Blog: WHO claims radiation risk to food in Japan
Petah Marian | 21 March 2011
Concerns about the safety of food following the earthquake that damaged a Japanese nuclear plant may be more more serious than first feared.
Speaking to Reuters, Peter Cordingley, the Manila-based spokesperson for the World Health Organisation's office for the Western Pacific, said today (21 March) that the situation is "a lot more serious than anybody thought in the early days when we thought that this kind of problem can be limited to 20-30 kilometres".
Japanese officials have assured the public the levels of radiation in food are not dangerous, although it has prohibited the sale of raw milk from the Fukushima prefecture and spinach from another nearby area, with further restrictions likely to be announced.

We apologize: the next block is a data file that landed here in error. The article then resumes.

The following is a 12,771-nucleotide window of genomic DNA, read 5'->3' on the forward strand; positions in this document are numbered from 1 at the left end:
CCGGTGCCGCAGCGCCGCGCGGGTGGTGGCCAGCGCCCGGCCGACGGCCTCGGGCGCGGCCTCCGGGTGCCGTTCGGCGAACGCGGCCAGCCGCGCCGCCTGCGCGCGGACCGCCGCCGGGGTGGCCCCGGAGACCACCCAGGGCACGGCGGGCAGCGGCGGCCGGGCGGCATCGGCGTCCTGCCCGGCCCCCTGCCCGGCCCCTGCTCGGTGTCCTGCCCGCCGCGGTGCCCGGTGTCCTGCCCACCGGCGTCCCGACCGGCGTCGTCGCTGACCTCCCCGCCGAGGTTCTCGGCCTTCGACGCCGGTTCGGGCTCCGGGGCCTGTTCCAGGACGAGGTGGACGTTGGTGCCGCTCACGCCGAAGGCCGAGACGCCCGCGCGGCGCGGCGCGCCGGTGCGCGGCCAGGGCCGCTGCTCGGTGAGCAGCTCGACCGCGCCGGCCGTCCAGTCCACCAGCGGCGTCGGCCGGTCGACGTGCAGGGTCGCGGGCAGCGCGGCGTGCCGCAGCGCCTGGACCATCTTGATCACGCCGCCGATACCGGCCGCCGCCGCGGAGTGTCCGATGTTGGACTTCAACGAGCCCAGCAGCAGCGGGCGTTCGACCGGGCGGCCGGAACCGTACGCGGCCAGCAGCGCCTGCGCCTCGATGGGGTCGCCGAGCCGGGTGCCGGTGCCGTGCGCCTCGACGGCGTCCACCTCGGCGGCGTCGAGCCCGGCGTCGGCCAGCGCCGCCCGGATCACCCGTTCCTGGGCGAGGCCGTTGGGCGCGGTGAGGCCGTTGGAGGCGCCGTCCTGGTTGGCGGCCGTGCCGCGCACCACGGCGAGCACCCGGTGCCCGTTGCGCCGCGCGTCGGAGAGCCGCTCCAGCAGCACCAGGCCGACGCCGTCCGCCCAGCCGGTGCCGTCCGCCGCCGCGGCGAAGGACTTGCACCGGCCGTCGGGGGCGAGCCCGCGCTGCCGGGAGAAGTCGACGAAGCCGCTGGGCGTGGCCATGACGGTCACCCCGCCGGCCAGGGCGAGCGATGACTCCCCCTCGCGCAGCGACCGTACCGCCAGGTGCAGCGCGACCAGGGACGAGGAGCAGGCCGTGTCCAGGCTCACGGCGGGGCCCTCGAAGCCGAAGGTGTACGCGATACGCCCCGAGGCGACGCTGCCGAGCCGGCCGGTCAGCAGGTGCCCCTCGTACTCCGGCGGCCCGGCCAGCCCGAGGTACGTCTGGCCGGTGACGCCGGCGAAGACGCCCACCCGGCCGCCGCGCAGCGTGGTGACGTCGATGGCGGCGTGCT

Meanwhile, the EU has advised EU governments to check levels of radioactivity in food and feed imports from Japan.
Local manufacturers continue to struggle. Meiji has closed some eight facilities temporarily, while Kikkoman has reported that one of its plants has been damaged.
Nestle, meanwhile, has experienced minor damage to one of its plants but it is partially resuming production. Its sales office in Sendai was damaged and work there was moved to a neighbouring prefecture, a spokesperson told just-food today.
Danone completed its US$12.5bn acquisition of WhiteWave Foods this week. The move will roughly double Danone's presence in North America, where WhiteWave is a top four dairy player. ...
Premier Foods plc revealed today (28 March) it has secured a deal with its pension scheme trustees that will see the UK food maker reduce its pension burden....
Hain Celestial, under the scrutiny of the investment community in recent months and facing some challenges in its domestic market, has announced another shuffling of its management pack....
FrieslandCampina, which today served up higher profits but lower sales for 2016, is ready to offload the last non-dairy business owned by the Dutch cooperative giant....
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